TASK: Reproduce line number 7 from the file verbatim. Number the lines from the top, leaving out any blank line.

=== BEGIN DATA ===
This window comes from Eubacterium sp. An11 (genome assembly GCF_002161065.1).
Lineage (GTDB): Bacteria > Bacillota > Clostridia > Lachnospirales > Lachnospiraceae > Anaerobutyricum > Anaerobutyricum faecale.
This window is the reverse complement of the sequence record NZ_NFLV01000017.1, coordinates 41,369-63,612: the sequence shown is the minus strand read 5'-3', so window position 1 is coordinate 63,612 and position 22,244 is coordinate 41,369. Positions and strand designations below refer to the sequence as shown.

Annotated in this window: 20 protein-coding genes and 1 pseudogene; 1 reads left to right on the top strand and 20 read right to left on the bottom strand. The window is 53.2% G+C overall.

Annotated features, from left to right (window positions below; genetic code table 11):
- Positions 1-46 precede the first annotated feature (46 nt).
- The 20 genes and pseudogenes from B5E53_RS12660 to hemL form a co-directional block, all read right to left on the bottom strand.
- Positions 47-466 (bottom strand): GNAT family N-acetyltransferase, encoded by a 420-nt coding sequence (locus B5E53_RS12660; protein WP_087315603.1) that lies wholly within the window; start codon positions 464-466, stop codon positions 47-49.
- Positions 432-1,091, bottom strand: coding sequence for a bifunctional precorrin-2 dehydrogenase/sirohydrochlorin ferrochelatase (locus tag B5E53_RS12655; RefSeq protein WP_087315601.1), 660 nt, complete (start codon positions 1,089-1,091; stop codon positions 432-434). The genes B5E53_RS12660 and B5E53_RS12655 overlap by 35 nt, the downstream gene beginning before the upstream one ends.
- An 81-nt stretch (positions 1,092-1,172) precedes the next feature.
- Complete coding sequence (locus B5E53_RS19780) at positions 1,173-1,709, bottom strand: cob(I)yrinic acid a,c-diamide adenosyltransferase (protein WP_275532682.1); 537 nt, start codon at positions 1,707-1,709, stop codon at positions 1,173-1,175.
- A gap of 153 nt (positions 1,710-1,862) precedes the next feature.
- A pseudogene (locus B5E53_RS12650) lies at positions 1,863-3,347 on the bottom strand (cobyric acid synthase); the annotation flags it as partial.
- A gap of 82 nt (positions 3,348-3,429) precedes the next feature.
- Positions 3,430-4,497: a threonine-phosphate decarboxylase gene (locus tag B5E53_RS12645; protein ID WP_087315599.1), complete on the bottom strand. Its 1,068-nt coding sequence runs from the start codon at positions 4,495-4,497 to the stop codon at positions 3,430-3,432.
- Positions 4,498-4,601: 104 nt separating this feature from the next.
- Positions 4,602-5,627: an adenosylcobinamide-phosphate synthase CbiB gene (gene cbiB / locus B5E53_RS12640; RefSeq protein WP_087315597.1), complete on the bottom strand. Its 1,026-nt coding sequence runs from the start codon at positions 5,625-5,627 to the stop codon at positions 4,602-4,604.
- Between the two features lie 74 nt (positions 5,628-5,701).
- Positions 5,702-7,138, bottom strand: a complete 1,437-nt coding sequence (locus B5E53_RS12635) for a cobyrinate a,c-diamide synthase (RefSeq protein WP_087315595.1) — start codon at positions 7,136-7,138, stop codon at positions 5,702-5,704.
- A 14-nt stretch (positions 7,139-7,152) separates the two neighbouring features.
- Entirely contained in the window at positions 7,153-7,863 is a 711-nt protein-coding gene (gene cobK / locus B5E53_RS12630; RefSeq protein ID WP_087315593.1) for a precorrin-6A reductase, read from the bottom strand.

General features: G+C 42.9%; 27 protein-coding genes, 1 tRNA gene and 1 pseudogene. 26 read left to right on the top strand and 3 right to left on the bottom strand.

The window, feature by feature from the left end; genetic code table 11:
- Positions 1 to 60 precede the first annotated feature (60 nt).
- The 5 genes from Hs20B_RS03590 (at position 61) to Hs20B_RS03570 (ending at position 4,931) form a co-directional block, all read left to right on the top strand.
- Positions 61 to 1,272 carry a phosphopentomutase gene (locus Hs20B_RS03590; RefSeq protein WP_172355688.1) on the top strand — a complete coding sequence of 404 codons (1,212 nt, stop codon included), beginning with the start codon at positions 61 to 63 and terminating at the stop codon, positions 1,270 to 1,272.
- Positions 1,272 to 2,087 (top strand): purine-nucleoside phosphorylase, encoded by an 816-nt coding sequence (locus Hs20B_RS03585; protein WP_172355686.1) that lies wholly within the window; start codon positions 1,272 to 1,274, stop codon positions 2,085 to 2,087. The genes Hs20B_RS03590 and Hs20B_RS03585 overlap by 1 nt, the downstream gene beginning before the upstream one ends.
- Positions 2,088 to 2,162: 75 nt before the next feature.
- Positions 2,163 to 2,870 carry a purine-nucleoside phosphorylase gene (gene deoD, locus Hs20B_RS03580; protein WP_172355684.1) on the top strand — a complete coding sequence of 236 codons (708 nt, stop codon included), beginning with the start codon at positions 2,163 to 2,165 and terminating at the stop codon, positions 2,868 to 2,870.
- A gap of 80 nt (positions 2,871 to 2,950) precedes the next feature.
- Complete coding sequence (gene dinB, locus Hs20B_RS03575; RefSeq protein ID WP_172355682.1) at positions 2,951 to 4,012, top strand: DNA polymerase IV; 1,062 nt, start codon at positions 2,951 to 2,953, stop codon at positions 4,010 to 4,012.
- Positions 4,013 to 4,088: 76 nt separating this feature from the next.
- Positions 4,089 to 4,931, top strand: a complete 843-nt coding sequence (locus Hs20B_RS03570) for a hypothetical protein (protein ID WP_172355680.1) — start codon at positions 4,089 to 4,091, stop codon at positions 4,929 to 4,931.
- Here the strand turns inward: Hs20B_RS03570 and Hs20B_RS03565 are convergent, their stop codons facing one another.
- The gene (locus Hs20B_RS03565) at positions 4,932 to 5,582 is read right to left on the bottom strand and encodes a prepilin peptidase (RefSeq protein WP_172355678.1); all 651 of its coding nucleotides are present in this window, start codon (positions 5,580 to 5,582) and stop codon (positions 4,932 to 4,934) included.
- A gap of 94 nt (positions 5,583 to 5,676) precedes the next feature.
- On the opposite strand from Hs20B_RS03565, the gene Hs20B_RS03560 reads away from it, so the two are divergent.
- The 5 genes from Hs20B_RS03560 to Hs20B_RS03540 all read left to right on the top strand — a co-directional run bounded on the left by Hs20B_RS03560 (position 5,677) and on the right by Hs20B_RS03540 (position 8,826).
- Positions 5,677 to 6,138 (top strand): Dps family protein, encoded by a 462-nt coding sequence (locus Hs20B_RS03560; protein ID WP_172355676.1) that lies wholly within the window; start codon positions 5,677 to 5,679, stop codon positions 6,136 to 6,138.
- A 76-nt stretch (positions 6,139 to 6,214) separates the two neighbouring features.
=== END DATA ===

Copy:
- The 20 genes and pseudogenes from B5E53_RS12660 to hemL form a co-directional block, all read right to left on the bottom strand.